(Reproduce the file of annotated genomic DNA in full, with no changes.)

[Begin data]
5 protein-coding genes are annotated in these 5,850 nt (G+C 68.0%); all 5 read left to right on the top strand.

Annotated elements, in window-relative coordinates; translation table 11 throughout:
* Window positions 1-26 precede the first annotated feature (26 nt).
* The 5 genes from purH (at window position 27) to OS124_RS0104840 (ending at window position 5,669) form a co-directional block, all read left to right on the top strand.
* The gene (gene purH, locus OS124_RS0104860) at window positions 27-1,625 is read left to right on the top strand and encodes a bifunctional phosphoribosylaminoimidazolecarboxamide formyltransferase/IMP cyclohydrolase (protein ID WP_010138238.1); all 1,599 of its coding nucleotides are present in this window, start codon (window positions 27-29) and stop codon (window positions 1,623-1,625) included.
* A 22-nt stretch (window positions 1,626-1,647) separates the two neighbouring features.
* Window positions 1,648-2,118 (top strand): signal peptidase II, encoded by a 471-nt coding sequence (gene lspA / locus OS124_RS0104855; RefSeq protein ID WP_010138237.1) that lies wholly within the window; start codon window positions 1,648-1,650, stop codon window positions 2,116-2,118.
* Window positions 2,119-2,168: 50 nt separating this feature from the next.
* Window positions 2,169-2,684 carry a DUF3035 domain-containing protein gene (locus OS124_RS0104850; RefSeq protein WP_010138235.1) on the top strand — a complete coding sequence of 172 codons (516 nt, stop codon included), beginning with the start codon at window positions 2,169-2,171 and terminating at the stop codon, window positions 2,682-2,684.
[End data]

5 protein-coding genes are annotated in these 5,850 nt (G+C 68.0%); all 5 read left to right on the top strand.

Annotated elements, in window-relative coordinates; translation table 11 throughout:
* Window positions 1-26 precede the first annotated feature (26 nt).
* The 5 genes from purH (at window position 27) to OS124_RS0104840 (ending at window position 5,669) form a co-directional block, all read left to right on the top strand.
* The gene (gene purH, locus OS124_RS0104860) at window positions 27-1,625 is read left to right on the top strand and encodes a bifunctional phosphoribosylaminoimidazolecarboxamide formyltransferase/IMP cyclohydrolase (protein ID WP_010138238.1); all 1,599 of its coding nucleotides are present in this window, start codon (window positions 27-29) and stop codon (window positions 1,623-1,625) included.
* A 22-nt stretch (window positions 1,626-1,647) separates the two neighbouring features.
* Window positions 1,648-2,118 (top strand): signal peptidase II, encoded by a 471-nt coding sequence (gene lspA / locus OS124_RS0104855; RefSeq protein ID WP_010138237.1) that lies wholly within the window; start codon window positions 1,648-1,650, stop codon window positions 2,116-2,118.
* Window positions 2,119-2,168: 50 nt separating this feature from the next.
* Window positions 2,169-2,684 carry a DUF3035 domain-containing protein gene (locus OS124_RS0104850; RefSeq protein WP_010138235.1) on the top strand — a complete coding sequence of 172 codons (516 nt, stop codon included), beginning with the start codon at window positions 2,169-2,171 and terminating at the stop codon, window positions 2,682-2,684.